As a CPS social worker I had the duty to protect vulnerable children, I was on the team that responded to emergency situations. It was near midnight when I received the call from local law enforcement, six children were to be taken into state custody and I needed to get there now. The mom had a long list of arrests for drug use and now had nearly burned their house down cooking methamphetamine.
I approached the dilapidated house, lawn so overgrown it poked through the snow, it was so dark that the only lights were those from the emergency vehicles. Police officers were scrambling to put up their yellow caution tape and lab technicians equipped with gas masks and plastic suits were everywhere.
Initially I felt shocked by what I saw, I was called here to pick up six kids and this scene looked like a chemical spill hazard area. I found the closest police officer and introduced myself and asked where the kids were. The officer pointed me to a detective that appeared to be in charge. He gave me a once over, satisfied with my plastic ID badge, then pointed to a police car telling me the “6 pack” is in the back seat. All of them? I asked. He nodded and proceeded to tell me the oldest would not let any of her siblings out of her sight.
When I opened the back passenger door I was face to face with six children ages two to twelve, dirty, worn out pajamas, winter hats covering their matted hair, fear in their eyes. All six bundled up in winter coats. I introduced myself and told them I was going to take them to a safe place where they could wash up and get some sleep. The oldest took a protective stance and firmly stated that they all had to be taken together, I could not split them up. She said she was their big sister and her mom had told her they were her responsibility. I assured her I was not going to split them up that night, that I was taking them to a safe, warm place.
Survival resilience refers to resilience skills that are cultivated in those who’ve lived through difficult experiences in impoverished and neglectful environments as a mechanism to survive but those skills mostly do not transfer to normal everyday life. These survival resilience skills are, for the most part, maladaptive and unhealthy in nature.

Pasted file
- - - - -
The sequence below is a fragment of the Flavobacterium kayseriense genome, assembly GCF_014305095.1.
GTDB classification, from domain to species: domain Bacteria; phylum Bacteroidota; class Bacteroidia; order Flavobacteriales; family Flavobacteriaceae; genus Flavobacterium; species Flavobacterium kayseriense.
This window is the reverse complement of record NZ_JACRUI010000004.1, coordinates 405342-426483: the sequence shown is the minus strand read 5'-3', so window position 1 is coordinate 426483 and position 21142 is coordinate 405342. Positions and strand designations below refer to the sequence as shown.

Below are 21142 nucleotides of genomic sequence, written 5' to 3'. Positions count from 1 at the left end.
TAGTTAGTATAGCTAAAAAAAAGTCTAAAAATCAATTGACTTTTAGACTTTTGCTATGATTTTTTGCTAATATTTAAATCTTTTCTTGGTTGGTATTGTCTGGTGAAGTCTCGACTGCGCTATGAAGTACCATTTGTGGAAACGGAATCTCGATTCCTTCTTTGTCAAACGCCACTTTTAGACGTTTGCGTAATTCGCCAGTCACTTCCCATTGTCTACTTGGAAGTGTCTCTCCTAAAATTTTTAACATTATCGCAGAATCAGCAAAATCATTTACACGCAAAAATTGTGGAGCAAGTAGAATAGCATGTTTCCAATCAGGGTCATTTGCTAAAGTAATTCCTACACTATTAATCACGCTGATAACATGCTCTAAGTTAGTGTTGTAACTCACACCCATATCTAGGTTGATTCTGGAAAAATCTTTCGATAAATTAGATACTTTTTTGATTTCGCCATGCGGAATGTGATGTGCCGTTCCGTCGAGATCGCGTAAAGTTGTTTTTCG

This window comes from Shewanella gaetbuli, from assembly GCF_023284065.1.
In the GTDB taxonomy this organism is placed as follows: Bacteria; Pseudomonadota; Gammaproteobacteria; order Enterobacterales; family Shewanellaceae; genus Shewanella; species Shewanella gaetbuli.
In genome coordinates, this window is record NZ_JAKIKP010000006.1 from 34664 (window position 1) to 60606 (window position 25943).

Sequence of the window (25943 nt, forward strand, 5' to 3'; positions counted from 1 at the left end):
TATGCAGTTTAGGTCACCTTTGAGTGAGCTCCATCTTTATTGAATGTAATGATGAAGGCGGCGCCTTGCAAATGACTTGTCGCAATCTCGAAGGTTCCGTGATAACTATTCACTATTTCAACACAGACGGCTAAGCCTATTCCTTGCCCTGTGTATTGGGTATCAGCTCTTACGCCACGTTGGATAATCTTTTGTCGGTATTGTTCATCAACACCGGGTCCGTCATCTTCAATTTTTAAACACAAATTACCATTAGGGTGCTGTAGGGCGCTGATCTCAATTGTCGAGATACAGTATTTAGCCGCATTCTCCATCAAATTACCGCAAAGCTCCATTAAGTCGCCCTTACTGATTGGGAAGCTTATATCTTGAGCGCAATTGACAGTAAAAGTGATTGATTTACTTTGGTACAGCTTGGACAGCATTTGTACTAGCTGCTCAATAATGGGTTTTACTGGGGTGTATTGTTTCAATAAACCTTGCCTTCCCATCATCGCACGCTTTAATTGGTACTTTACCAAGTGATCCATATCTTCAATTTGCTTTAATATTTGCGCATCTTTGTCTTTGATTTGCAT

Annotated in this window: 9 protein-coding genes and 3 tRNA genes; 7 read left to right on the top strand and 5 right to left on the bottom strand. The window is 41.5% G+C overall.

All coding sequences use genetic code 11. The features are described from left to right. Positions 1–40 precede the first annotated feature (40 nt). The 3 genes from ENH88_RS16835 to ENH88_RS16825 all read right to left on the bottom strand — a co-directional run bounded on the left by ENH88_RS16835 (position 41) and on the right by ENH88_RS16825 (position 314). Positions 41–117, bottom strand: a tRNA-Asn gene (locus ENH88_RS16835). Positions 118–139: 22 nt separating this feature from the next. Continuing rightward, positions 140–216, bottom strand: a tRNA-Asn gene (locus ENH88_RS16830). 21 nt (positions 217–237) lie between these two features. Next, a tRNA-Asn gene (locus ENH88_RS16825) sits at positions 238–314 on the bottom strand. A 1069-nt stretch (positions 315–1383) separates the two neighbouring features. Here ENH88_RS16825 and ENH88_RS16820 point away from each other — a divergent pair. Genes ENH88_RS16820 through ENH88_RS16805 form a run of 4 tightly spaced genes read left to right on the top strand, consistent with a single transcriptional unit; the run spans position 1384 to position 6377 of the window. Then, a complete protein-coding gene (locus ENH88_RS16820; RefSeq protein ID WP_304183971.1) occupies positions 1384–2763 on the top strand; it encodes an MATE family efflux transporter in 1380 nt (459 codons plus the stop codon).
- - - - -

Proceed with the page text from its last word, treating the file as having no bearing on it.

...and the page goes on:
The 12 year old was the mother figure for her younger siblings. She stood over me to ensure that the little ones were in their car seats correctly and that I did not harm them. I obliged with her request to take part in getting her siblings in the car and to keep a watchful eye over me. As I got her in the seat she told me that it is her job to make sure they are safe and that no bad people hurt them. Though I tried to reassure her that I was a safe person here to help, her distrust was apparent. The 12-year old was parentified, a resilience skill adapted due to survival, and looked over her siblings as her own.
During the forensic interview I asked the 12 year old to tell me what a normal day looks like. She began to describe their mornings; she would wake the kids up, get them dressed and ready for school. They all walk the two year-old to a family friend down the street and then walk the rest of the way to school. Once at school she gets them in the breakfast line and then to their drop off area. She said that sometimes she checks on her siblings during the school day because if something happens to them she will get in trouble at home.
After school they meet and walk home stopping to pick up the youngest. Once inside the house she rations the snacks the school sent home while they watch television in the one room they are allowed in. The house they lived in had no running water so she would bathe them with a washcloth that she warmed in the microwave. The last thing she told me was that she had to keep them all quiet so her mom and the boyfriend could take their “medicine” in peace.
The 12 year old developed these survival resilience skills to keep her and her siblings safe. She played the role of mother and kept a watchful eye. A high level of concern and protection for her siblings was her main focus. She developed routines and schedules to tend to her siblings never giving her the time to take care of herself. She was in constant fear that something bad would happen under her watch. She endured verbal and physical abuse from her mom when she could not keep the younger kids quiet or in their room. The 12 year old was meeting the basic and psychological needs of her siblings while not getting any of her own needs met.
These skills do not transfer well to adulthood and real life because these particular skills can cause a person to continue problem solving and coping in unhealthy ways. Decision making, problem solving and coping mechanisms are used to survive and meet temporary needs rather than making their quality of life better. The survival resilience skills the 12 year old from this story used kept her and her siblings under the radar of mandatory reports but an extremely dangerous situation she could not manage landed them in State’s custody.